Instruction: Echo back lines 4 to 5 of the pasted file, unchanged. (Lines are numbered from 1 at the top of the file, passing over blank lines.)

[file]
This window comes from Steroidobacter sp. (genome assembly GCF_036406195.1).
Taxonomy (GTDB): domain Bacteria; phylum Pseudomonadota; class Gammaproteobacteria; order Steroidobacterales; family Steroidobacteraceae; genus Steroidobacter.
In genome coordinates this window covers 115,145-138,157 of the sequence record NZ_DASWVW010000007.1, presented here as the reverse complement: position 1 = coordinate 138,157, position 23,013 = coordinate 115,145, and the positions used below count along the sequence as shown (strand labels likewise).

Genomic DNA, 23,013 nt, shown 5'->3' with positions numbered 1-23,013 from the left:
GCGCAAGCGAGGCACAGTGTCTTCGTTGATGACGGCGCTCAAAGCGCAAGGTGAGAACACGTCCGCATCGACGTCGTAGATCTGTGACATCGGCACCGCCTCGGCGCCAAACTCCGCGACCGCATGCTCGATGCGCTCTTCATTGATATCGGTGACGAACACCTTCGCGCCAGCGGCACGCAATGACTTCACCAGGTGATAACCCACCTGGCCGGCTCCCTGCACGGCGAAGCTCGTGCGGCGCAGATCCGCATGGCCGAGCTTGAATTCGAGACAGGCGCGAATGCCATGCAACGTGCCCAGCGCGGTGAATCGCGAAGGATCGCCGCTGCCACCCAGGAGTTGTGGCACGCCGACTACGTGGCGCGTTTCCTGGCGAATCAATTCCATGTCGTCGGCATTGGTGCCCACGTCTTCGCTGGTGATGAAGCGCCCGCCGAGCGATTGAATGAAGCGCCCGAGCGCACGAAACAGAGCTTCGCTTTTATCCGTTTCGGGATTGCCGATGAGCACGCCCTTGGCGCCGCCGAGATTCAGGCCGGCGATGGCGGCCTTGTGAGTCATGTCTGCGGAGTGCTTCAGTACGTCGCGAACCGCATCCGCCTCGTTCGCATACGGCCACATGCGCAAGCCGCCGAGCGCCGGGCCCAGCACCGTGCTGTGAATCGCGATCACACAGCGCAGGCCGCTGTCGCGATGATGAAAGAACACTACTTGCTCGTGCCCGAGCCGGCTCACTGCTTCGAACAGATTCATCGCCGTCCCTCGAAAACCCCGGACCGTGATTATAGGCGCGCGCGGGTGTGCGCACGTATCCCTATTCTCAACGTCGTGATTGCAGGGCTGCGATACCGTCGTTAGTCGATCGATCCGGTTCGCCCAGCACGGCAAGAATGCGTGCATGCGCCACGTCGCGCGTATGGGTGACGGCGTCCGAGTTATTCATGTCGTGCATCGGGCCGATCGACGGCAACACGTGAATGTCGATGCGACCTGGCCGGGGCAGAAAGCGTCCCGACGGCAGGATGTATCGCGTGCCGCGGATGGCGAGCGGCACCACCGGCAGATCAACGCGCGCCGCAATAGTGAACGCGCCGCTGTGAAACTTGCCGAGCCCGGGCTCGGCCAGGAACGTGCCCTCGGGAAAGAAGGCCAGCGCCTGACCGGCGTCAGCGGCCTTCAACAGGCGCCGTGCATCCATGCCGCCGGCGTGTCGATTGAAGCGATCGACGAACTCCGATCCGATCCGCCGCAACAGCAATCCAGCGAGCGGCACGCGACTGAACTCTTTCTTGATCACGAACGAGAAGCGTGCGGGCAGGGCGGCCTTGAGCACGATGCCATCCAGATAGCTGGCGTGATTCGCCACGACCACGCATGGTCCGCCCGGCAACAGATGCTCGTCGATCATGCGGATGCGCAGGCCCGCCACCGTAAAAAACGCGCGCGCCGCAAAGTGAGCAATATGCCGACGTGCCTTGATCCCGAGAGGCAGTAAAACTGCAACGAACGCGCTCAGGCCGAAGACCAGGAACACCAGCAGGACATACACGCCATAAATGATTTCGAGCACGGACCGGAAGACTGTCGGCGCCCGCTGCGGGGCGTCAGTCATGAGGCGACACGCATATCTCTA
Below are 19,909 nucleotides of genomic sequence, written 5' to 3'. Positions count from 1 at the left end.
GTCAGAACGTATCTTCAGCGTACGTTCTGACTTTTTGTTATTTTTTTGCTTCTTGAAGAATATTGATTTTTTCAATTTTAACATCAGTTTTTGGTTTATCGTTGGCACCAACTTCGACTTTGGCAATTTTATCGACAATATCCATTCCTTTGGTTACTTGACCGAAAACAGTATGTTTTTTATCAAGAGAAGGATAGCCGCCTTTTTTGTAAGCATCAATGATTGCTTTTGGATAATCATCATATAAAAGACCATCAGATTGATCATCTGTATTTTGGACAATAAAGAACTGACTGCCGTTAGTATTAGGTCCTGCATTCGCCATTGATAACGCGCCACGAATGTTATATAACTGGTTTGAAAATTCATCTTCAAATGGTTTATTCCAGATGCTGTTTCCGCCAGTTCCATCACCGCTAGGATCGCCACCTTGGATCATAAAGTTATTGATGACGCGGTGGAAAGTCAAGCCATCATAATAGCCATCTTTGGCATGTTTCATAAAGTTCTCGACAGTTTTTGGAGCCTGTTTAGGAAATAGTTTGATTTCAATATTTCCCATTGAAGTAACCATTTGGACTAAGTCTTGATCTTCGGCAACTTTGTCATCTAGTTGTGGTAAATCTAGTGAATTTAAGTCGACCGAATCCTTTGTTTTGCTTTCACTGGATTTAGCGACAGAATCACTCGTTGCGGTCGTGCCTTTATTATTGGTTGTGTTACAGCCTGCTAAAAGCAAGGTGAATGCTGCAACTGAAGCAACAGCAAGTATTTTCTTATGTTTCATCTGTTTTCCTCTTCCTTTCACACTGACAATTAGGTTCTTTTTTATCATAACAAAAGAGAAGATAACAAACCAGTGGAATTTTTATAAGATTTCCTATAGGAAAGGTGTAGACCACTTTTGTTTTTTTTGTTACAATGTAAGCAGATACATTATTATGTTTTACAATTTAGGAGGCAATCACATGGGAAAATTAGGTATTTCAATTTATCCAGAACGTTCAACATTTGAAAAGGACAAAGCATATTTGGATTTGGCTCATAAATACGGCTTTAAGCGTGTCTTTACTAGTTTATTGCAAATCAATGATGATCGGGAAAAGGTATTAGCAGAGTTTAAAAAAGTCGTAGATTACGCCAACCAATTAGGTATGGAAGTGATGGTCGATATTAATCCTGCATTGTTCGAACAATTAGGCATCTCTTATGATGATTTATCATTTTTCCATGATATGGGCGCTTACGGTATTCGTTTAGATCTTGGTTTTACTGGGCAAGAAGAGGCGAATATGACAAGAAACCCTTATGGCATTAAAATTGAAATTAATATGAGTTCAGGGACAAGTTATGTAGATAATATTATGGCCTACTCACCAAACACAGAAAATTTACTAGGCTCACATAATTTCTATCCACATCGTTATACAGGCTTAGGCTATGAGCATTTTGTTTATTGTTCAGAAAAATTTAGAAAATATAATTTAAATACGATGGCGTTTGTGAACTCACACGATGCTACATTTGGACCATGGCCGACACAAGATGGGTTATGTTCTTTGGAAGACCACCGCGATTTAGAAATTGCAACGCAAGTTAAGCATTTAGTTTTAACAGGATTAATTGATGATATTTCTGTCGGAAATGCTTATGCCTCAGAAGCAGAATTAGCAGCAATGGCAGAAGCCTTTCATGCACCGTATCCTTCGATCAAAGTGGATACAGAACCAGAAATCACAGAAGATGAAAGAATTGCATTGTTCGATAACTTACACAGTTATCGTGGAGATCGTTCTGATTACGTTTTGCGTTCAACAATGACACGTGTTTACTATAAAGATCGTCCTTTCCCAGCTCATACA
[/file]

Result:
Genomic DNA, 23,013 nt, shown 5'->3' with positions numbered 1-23,013 from the left:
GCGCAAGCGAGGCACAGTGTCTTCGTTGATGACGGCGCTCAAAGCGCAAGGTGAGAACACGTCCGCATCGACGTCGTAGATCTGTGACATCGGCACCGCCTCGGCGCCAAACTCCGCGACCGCATGCTCGATGCGCTCTTCATTGATATCGGTGACGAACACCTTCGCGCCAGCGGCACGCAATGACTTCACCAGGTGATAACCCACCTGGCCGGCTCCCTGCACGGCGAAGCTCGTGCGGCGCAGATCCGCATGGCCGAGCTTGAATTCGAGACAGGCGCGAATGCCATGCAACGTGCCCAGCGCGGTGAATCGCGAAGGATCGCCGCTGCCACCCAGGAGTTGTGGCACGCCGACTACGTGGCGCGTTTCCTGGCGAATCAATTCCATGTCGTCGGCATTGGTGCCCACGTCTTCGCTGGTGATGAAGCGCCCGCCGAGCGATTGAATGAAGCGCCCGAGCGCACGAAACAGAGCTTCGCTTTTATCCGTTTCGGGATTGCCGATGAGCACGCCCTTGGCGCCGCCGAGATTCAGGCCGGCGATGGCGGCCTTGTGAGTCATGTCTGCGGAGTGCTTCAGTACGTCGCGAACCGCATCCGCCTCGTTCGCATACGGCCACATGCGCAAGCCGCCGAGCGCCGGGCCCAGCACCGTGCTGTGAATCGCGATCACACAGCGCAGGCCGCTGTCGCGATGATGAAAGAACACTACTTGCTCGTGCCCGAGCCGGCTCACTGCTTCGAACAGATTCATCGCCGTCCCTCGAAAACCCCGGACCGTGATTATAGGCGCGCGCGGGTGTGCGCACGTATCCCTATTCTCAACGTCGTGATTGCAGGGCTGCGATACCGTCGTTAGTCGATCGATCCGGTTCGCCCAGCACGGCAAGAATGCGTGCATGCGCCACGTCGCGCGTATGGGTGACGGCGTCCGAGTTATTCATGTCGTGCATCGGGCCGATCGACGGCAACACGTGAATGTCGATGCGACCTGGCCGGGGCAGAAAGCGTCCCGACGGCAGGATGTATCGCGTGCCGCGGATGGCGAGCGGCACCACCGGCAGATCAACGCGCGCCGCAATAGTGAACGCGCCGCTGTGAAACTTGCCGAGCCCGGGCTCGGCCAGGAACGTGCCCTCGGGAAAGAAGGCCAGCGCCTGACCGGCGTCAGCGGCCTTCAACAGGCGCCGTGCATCCATGCCGCCGGCGTGTCGATTGAAGCGATCGACGAACTCCGATCCGATCCGCCGCAACAGCAATCCAGCGAGCGGCACGCGACTGAACTCTTTCTTGATCACGAACGAGAAGCGTGCGGGCAGGGCGGCCTTGAGCACGATGCCATCCAGATAGCTGGCGTGATTCGCCACGACCACGCATGGTCCGCCCGGCAACAGATGCTCGTCGATCATGCGGATGCGCAGGCCCGCCACCGTAAAAAACGCGCGCGCCGCAAAGTGAGCAATATGCCGACGTGCCTTGATCCCGAGAGGCAGTAAAACTGCAACGAACGCGCTCAGGCCGAAGACCAGGAACACCAGCAGGACATACACGCCATAAATGATTTCGAGCACGGACCGGAAGACTGTCGGCGCCCGCTGCGGGGCGTCAGTCATGAGGCGACACGCATATCTCTA